There’s good news in the housing market, at least for the moment. This article by the BBC shows that for the fifth month in a row, The Nationwide have reported an increase in house prices compared to the previous month. House prices are still lower than they were this time last year, but are on their way back up.

A couple of notes of caution, however, before we start celebrating the recovery of the housing market and the economy as a whole. Firstly, as you can see from the chart in the BBC article, house prices are also tracked by The Halifax and they have yet to release their results for July. Their June figures were noticeably less positive than those from The Nationwide and so perhaps they will not show the same improvement in July. Secondly, it is unlikely that this rate of growth can continue. Although the housing market is recovering, the economy is much worse than it was 2 years ago, the last time we had growth like this – there are fewer people working and less money available for house purchases. After the initial “correction”, we should see the prices increase at a lower rate.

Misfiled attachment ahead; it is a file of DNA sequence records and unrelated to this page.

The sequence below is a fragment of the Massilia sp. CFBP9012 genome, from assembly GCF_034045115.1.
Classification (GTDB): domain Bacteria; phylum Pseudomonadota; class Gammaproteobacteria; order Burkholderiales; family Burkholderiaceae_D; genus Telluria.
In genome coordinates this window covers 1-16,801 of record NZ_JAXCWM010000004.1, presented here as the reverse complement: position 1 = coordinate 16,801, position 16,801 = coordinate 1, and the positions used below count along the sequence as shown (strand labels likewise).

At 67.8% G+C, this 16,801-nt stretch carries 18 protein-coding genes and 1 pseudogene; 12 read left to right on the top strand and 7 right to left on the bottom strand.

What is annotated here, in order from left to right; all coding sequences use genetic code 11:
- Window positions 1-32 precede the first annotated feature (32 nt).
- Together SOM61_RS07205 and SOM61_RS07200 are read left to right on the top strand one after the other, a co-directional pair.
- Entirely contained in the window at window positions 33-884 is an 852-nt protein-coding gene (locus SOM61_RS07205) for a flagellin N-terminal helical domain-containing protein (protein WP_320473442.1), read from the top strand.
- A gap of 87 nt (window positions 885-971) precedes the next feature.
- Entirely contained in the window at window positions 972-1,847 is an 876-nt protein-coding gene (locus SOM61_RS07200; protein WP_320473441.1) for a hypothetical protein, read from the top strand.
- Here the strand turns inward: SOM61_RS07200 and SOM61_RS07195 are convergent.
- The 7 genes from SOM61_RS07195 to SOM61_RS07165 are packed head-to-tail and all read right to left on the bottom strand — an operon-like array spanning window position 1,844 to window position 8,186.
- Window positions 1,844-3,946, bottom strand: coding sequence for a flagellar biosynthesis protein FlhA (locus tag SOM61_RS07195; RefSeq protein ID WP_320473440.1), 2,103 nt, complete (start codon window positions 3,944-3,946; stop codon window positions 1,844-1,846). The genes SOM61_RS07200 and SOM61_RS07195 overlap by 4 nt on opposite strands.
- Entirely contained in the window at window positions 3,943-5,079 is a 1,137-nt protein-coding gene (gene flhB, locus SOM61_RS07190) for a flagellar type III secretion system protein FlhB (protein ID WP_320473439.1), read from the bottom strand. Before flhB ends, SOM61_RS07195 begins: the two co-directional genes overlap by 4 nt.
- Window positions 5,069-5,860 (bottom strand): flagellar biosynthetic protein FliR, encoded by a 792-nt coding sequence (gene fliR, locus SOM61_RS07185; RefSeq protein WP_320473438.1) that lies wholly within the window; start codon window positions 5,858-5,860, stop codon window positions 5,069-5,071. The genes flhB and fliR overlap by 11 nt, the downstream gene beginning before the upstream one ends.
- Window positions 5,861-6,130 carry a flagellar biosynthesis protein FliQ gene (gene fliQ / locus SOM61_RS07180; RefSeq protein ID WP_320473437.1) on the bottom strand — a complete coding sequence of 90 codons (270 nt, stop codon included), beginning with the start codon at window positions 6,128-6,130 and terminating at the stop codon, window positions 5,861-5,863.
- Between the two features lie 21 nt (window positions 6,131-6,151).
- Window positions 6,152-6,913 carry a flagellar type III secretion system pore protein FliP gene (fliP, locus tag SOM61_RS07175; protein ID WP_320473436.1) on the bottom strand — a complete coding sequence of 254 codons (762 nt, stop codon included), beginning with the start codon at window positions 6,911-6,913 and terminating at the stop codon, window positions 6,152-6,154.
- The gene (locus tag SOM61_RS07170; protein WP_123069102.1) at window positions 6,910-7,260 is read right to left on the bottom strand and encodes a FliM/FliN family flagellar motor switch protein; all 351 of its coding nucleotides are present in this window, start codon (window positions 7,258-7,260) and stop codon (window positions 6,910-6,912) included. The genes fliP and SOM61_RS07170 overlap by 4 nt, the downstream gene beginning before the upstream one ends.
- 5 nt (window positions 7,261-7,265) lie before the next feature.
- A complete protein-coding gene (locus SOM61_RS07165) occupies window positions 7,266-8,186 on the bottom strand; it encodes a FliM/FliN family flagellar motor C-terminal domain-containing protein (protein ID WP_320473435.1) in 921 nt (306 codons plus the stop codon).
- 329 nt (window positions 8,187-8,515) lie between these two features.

And this could be no bad thing – after all, one of the largest causes of the current economic climate was the “house price bubble”, hopefully we have all learned our lesson (I’m including lenders and borrowers in that statement) and will take things slower from now on. Lenders are reticent to lend their money to high-risk borrowers, having been stung recently, and if they are properly regulated it should help stop people from being tempted into buying something they can’t afford. These two further articles from the BBC tell us that lenders are relaxing a bit and allowing more mortgages to be taken out – which means more house sales, which increases demand and therefore the price of houses. When we get the right balance between lending to no one and lending to everyone, we should see stable growth in the housing market (which is a good foundation stone for economic recovery).

We may get out of this mess yet.

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Economy, Mortgages

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